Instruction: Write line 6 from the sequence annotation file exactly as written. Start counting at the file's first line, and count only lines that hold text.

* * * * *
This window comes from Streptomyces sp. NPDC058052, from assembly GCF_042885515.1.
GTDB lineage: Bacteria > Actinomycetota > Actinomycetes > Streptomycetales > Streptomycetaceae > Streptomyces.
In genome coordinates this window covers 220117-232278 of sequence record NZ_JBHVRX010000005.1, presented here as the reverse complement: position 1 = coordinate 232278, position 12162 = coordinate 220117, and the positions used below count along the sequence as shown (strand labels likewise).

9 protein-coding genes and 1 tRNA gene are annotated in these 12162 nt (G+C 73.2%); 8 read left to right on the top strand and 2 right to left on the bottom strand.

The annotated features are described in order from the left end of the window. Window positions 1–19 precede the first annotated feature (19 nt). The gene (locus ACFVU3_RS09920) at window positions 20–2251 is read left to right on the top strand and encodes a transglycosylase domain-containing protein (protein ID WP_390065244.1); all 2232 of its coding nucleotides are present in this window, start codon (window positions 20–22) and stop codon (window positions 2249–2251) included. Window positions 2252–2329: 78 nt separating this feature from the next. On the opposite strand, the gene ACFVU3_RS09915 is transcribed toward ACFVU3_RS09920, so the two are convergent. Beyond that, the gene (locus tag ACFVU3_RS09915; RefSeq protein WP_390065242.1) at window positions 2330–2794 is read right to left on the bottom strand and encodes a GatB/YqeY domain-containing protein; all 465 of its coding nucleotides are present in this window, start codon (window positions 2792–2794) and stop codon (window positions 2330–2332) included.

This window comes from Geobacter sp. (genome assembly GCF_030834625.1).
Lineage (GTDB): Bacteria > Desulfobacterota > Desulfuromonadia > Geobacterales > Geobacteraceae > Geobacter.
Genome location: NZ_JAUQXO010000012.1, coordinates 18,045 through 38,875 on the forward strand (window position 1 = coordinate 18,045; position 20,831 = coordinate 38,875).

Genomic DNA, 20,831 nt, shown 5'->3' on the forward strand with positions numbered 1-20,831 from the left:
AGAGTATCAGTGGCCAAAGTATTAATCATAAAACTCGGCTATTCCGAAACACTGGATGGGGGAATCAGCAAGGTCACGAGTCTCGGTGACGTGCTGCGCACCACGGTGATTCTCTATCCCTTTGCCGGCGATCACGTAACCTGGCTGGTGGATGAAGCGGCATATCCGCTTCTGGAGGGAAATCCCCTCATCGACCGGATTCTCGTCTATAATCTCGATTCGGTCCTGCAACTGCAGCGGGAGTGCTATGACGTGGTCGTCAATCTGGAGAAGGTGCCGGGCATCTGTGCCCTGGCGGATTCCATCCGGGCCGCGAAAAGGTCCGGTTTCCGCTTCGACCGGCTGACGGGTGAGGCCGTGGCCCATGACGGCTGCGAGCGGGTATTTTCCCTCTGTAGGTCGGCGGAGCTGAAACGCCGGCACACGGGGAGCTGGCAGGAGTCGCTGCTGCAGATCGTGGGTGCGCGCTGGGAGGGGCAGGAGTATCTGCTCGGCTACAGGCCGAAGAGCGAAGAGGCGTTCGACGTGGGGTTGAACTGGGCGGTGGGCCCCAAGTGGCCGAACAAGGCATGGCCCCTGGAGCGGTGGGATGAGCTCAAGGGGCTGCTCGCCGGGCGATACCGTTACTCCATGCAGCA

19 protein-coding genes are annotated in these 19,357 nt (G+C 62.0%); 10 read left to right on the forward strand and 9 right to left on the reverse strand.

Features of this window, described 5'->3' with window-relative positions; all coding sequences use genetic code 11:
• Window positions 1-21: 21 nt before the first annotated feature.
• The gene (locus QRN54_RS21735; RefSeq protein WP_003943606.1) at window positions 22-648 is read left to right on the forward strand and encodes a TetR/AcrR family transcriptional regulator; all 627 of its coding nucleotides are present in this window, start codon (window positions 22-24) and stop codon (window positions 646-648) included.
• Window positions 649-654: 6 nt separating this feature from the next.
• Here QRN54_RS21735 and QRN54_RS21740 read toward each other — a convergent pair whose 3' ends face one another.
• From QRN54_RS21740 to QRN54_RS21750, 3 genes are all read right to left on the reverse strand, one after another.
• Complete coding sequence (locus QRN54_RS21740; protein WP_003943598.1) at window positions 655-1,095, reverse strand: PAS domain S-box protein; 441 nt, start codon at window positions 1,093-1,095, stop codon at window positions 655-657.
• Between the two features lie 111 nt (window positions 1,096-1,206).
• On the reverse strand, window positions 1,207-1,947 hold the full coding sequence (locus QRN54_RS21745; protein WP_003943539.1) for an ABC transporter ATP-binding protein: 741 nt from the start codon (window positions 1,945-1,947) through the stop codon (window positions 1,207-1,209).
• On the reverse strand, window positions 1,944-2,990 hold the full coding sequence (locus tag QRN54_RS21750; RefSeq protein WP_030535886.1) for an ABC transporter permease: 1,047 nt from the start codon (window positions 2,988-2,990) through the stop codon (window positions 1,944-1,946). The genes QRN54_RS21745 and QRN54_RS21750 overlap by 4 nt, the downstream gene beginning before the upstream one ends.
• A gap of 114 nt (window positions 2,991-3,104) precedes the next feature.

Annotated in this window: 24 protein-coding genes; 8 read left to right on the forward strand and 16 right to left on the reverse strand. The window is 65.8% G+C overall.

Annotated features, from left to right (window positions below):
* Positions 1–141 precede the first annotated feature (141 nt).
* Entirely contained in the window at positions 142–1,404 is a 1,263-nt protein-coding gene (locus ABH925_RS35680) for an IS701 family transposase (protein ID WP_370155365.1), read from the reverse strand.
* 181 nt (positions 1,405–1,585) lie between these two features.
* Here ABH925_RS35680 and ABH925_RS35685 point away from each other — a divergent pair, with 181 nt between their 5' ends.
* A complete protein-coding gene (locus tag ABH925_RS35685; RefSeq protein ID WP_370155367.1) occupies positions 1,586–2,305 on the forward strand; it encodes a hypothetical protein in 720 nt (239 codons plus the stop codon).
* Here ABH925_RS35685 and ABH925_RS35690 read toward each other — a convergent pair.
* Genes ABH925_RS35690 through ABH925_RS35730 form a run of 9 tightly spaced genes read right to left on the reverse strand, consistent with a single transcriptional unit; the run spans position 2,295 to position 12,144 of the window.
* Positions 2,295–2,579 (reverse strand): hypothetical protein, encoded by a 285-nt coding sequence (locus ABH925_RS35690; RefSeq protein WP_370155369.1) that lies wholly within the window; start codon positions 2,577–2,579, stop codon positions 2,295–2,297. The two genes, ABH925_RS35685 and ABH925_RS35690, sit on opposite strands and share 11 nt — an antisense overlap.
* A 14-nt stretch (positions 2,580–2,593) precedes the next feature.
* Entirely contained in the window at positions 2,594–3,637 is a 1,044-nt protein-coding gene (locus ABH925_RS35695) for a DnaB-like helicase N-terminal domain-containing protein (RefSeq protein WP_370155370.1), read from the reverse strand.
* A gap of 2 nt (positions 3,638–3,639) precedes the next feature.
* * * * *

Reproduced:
This window comes from Geobacter sp. (genome assembly GCF_030834625.1).